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Ventricular assist devices (VADs) are increasingly being placed in patients with severe heart failure and cardiogenic shock. LVADs are essentially artificial hearts that assist the circulation and used to treat patients with advanced heart failure. These patients have deteriorating New York Heart Association class IV heart failure despite inotropic and/or intra-aortic balloon pump support, usually with end-organ dysfunction (left ventricular ejection fractions less than 25% and maximum oxygen consumption less than 15 mL/kg/min).

VADs were initially inserted as a bridge to transplantation. The decreased availability of donor hearts means that an increasing number of patients require left VAD (LVAD) support for survival when their clinical status deteriorates. LVADs are life-saving in these patients with deteriorating conditions who would otherwise die before a donor heart becomes available. These devices also improve secondary organ function for transplantation, reduce pulmonary hypertension, and allow for improved nutritional status. The evidence suggests that LVAD unloading, especially when combined with pharmacological treatment, can lead to recovery of myocardial function.


Cardiopulmonary bypass (CPB) paved the way for early mechanical support systems. The inability to wean some patients from CPB stimulated interest in more prolonged mechanical support. In 1971, DeBakey reported the first successful clinical application of a true VAD which was a pneumatically driven diaphragm pump. This device was first applied in a woman who could not be weaned from CPB following valve replacement and was supported for 10 days with a paracorporeal circuit from her left atrium to right axillary artery. She was then weaned successfully and subsequently discharged from the hospital. In the early 1980s, cardiac transplantation became widely utilized, but it was clear that the need for hearts was greater than donor availability. As a result, there was a strong incentive to develop better assist devices. In 1984, Portner and colleagues reported the first successful cardiac transplant following bridging with a Novacor LVAD at Stanford.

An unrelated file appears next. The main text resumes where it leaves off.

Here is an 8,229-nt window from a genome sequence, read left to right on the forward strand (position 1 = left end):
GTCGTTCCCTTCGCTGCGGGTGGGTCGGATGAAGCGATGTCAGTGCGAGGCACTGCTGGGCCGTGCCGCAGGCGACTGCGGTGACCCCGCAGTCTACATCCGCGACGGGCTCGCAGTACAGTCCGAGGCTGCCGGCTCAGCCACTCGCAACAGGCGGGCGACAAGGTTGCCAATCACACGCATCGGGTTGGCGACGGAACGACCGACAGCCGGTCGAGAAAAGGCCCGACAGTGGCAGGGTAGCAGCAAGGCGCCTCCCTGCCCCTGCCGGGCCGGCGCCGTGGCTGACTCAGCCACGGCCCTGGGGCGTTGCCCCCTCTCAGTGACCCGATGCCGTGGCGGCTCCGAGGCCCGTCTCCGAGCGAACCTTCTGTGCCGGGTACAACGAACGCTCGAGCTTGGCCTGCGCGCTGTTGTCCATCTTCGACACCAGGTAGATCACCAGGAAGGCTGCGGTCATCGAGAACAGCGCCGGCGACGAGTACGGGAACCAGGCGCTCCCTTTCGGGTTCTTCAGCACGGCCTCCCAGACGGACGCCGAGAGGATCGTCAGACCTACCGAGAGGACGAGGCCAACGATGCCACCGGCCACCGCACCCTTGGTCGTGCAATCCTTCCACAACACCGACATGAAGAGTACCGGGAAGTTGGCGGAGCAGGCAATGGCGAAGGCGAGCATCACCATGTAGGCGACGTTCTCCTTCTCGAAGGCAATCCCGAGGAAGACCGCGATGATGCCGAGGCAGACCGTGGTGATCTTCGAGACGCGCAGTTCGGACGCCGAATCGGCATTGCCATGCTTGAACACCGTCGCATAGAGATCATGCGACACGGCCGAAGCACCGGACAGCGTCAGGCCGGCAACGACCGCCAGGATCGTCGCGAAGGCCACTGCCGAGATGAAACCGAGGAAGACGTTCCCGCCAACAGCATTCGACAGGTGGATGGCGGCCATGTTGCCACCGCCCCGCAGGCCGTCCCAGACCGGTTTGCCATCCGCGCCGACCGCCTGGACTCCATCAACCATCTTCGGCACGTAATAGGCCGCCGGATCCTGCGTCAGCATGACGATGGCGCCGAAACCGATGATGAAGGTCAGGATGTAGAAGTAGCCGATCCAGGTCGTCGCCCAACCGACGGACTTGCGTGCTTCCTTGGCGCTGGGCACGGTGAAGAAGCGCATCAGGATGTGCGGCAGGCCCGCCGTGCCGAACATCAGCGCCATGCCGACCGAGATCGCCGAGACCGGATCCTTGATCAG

VADs can be broadly divided into first-, second-, and third-generation devices:

  1. First-generation VAD—First-generation VADs are pulsatile volume displacement pumps (HeartMate I) that provide excellent hemodynamic support. HeartMate I has been placed in over 5000 patients. It is made of titanium with a polyurethane diaphragm and has a pusher-plate actuator. It can be powered pneumatically or electrically. A cannula is placed in the apex of the left ventricle and blood flows through a Dacron conduit in which there is a porcine valve to the pump, and returns into a Dacron outflow graft through another porcine valve to the ascending aorta. Power is supplied by two external batteries and an external controller that weighs less than 300 grams. This device can pump 4–10 L/min. Device limitations include large size, presence of a large diameter lead (higher infection risk), audible pump, and the need for a medium to large body habitus. These VADs have limited durability as they are only designed ...

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